I take off along a narrow trail that skirts the edge of the valley, hauling my rucksack and heavy sleeping bag, looking for the perfect spot to set down. In my pack are copies of the first Whole Earth Catalog and the Oxford Annotated Edition of the Bible. I walk beneath pine forests swaying in summer breezes, listening to the soft whisper that carries the sound of not so distant drumming, and the scent of community cooking fires. Finally I come upon an inviting patch of level earth beneath a sheltering tree. The ground is flat and covered with a carpet of pine needles, a little elevated from the path. I decide this is my place, and lay out my sleeping bag and pack. Carefully collecting small pine cones, I place them in a border around the space and outline a welcoming path to enter for anyone who might pass by. I’ve claimed the spot as my own magical circle in the wilderness. All are invited to share.

For hours I sit, listening to the constant sound of drums that come from clearings around the meadow, were people gather for food, conversation and rest. Through the treetops I can see distant snowfields just below the mountain peaks that loom above. Where I come from there aren’t any mountains, except in movies and fairytales. After absorbing the awesome landscape for a bit, I walk down a path that continues to the center of the meadow and the shore of the lake. A council, made up of whoever chooses to attend, gathers continually to tell stories of their journeys, to relate prophecies and mystical visions, and to discuss plans for the days and the ceremonies ahead.

We are dreamers who grew up in the shadow of violence, wishing for a better future. Many like me, had been to the Woodstock Festival or something like it. We’d witnessed the sheer power of our collective will, for better and worse. We hoped that here in the wild, away from the electricity and the crowds and the dependent delusions of civilization, we might encounter some revelation to guide us forward on a path toward some sort of universal peace.

On the last day we gathered in wide prayer circles on top of a high plateau that had been sacred to the displaced people who once lived here. I stood in a wide circle, surrounded by all of these mountains, and hundreds of people praying or chanting or being silent. We were all are waiting for a sign. In the middle of a moment of collective silence, the voice of a single person interrupts. The voice comes from a tall dark man with a shaved head and an incredibly open smile. He’s wearing saffron colored robes, his accent is rather thick, and his presence suggests simultaneously calm wisdom and innocence. For many, the voice is a rude interruption. For others it’s a guide.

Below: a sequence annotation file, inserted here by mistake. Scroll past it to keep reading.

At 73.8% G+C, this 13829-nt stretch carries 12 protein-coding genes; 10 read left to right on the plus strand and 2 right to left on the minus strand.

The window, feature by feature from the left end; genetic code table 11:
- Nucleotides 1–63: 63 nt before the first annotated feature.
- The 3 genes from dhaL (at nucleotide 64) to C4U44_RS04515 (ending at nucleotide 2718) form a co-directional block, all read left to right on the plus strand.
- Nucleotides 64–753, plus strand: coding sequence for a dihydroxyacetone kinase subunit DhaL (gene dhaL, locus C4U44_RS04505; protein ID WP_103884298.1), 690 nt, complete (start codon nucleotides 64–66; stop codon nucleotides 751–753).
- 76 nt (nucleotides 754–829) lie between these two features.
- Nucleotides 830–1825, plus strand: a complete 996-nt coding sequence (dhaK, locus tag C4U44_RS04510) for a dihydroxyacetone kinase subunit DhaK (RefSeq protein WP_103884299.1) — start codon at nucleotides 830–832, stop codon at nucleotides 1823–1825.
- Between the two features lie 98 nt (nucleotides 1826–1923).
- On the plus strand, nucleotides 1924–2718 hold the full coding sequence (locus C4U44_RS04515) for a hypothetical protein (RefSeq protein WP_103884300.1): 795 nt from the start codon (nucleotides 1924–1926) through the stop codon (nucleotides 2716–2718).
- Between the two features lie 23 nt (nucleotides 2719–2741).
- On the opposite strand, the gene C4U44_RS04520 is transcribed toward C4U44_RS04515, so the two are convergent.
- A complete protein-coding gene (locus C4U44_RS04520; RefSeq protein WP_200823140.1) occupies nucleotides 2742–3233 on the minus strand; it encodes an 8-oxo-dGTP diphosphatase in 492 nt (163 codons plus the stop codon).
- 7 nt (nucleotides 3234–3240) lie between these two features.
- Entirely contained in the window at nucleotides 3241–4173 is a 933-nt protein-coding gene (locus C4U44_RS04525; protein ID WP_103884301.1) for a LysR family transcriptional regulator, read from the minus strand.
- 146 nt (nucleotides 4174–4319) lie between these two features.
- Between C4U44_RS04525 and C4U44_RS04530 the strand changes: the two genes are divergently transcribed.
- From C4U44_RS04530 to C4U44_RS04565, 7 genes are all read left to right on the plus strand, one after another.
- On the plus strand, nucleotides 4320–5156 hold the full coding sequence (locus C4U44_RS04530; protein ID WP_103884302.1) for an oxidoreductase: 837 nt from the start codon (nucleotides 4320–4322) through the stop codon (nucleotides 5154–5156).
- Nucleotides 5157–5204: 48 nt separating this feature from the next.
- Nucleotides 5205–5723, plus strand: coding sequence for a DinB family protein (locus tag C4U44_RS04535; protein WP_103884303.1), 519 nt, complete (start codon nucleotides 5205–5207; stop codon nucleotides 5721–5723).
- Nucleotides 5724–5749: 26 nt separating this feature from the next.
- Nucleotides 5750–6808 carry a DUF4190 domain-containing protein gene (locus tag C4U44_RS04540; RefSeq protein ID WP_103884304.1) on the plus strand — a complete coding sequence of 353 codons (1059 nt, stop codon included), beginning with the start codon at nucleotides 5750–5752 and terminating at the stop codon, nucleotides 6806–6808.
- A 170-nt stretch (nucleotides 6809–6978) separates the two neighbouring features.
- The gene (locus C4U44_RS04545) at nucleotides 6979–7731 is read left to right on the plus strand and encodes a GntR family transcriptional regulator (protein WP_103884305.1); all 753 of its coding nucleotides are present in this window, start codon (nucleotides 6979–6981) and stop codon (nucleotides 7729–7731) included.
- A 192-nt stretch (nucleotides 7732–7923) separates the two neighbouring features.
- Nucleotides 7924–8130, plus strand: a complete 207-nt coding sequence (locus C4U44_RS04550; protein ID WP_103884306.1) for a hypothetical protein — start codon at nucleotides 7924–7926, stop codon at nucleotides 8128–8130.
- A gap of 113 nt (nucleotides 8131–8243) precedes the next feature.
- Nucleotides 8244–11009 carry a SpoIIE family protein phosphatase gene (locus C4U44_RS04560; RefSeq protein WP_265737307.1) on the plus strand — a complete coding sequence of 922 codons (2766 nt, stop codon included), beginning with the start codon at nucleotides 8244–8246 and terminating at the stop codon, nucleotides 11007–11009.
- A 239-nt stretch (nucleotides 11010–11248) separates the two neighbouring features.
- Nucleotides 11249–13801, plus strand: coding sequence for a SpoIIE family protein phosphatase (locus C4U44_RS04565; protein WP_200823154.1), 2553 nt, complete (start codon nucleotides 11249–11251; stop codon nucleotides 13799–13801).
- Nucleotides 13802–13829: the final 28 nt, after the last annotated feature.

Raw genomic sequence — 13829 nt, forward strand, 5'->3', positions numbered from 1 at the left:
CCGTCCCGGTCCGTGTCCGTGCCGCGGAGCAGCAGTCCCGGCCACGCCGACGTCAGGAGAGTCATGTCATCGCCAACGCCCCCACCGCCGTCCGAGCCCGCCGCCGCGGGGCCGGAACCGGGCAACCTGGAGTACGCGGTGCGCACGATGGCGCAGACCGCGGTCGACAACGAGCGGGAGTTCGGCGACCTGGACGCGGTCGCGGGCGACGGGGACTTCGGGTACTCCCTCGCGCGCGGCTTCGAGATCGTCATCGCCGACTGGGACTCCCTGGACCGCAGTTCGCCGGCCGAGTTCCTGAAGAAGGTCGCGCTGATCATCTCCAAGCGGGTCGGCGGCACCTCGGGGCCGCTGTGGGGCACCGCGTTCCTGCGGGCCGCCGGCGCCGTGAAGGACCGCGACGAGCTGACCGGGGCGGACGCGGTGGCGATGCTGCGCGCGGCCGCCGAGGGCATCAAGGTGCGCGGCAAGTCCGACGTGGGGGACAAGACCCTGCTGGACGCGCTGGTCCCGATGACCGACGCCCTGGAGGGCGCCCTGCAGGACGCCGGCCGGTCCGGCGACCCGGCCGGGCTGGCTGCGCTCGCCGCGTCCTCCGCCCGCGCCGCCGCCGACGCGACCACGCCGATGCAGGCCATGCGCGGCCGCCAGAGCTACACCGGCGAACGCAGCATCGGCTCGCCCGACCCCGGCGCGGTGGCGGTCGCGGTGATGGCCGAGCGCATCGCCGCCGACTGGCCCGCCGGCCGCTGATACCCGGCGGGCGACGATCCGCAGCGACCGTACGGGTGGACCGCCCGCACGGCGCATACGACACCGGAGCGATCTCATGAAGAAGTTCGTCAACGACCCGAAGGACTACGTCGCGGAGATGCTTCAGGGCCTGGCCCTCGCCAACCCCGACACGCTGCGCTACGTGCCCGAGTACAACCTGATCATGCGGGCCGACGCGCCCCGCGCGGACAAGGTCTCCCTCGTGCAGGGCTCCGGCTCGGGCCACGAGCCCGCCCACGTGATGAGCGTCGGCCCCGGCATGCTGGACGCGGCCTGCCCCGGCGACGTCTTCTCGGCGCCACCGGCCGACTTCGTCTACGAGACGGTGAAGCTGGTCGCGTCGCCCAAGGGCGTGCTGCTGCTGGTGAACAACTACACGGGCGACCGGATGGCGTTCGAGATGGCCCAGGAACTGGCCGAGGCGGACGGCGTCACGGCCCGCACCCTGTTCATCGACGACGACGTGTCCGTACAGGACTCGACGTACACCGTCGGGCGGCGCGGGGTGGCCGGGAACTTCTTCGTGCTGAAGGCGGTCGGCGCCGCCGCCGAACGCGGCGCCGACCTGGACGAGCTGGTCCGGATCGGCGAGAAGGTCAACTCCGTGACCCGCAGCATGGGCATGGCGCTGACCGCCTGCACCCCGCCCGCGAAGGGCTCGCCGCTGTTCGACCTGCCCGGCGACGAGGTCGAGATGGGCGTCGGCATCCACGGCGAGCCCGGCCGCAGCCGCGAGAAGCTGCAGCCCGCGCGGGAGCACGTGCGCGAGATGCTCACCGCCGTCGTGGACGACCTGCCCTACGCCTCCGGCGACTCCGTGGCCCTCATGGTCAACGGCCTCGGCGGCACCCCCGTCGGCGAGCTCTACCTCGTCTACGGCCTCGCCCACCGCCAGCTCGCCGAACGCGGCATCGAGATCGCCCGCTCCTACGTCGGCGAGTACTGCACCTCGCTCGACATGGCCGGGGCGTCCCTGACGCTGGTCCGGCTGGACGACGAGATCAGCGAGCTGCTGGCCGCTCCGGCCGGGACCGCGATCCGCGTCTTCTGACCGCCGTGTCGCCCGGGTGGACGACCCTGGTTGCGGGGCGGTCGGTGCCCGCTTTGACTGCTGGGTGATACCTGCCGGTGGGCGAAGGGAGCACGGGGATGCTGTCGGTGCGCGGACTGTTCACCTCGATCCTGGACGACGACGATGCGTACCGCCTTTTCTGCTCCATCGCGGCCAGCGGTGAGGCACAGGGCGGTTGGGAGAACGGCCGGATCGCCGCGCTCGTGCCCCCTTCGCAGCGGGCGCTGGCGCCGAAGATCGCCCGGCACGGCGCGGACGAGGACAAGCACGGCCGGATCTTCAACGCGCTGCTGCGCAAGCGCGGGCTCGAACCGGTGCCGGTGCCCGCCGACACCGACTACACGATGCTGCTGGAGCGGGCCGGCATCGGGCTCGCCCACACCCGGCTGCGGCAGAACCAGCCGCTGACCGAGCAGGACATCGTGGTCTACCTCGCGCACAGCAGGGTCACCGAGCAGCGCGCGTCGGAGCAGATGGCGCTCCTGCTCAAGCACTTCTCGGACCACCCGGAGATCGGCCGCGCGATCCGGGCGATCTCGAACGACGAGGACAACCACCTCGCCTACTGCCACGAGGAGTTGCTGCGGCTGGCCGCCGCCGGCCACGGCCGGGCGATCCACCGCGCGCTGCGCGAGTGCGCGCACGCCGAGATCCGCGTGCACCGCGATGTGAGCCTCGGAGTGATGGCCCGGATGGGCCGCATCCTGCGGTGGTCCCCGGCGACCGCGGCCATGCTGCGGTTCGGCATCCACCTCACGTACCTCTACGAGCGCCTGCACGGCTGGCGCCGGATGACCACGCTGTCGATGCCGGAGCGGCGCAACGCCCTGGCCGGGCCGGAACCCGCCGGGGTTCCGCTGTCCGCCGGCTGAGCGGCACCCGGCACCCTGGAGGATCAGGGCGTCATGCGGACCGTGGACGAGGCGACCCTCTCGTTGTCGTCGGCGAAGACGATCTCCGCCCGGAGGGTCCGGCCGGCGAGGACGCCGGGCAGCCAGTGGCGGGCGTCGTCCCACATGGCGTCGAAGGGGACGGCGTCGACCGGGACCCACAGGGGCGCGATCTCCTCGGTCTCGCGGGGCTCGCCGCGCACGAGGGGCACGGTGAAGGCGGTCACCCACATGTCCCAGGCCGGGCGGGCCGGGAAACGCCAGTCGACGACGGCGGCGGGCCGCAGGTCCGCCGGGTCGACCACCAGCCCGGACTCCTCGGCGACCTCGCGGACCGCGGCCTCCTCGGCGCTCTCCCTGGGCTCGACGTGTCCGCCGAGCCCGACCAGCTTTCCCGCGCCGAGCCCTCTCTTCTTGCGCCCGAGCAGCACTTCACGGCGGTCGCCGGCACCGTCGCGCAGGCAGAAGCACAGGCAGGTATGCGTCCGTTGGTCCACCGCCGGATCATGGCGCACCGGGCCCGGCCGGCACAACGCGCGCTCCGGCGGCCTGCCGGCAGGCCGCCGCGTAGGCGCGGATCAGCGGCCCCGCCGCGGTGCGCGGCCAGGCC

For me, I came to realize in the years that followed, it was the sign.

Orlando

We arrive on a special flight from Denver to Orlando to attend the event, on a plot surrounded by Florida forest, a couple of miles from Disneyworld. We work in a community grocery store run by Divine Light Mission, an organization built to spread the words of our teacher and master. To keep the store running during the week long celebration, a skeleton crew is left behind during the first half of the event. We tend the shelves and counters and listen in the evening to the talks and music broadcast across a short wave connection in a downstairs office. For the final days we’re brought across the country to fully take part in the festivities.

The first morning after arrival I’m assigned the duty of porta-potty supervision and sanitation. By late afternoon I’m switched to service in the darshan tunnel, where I attach gardenia blossoms to the silky blue fabric of the walls. Through this fragrant space each one of the thousands of devotees will walk, to receive a moment of attention at the feet of the teacher. From toilets to tunnel is a journey of a few yards that feels like a journey between dimensions.

The Florida weather is clear and immaculate, an occasional bird or butterfly drifting overhead in light warm currents that carry the scent of ocean air. I sit in a grassy field next to a row of my traveling companions, at the front of an audience of several thousand people. On stage before us is a colorful throne surrounded by flowers and framed by cascades of cloth drapery. Just below the front of the platform a small band of amplified musicians sings and plays a mixture of devotional tunes, interweaving elements of American folk and rock with Indian themes. Everything harmonizes in this soundtrack for a large summer celebration.

The music weaves a rapturous spell over the crowd. A vacant field is transformed into a village, in a corner of heaven. From nothing we built a small community in a matter of days, with campsites, showers, latrines and international kitchens. A multicultured army of people that spoke every language on earth, shared a common will, to celebrate life and love together and have an opportunity to be with the one who brought us together.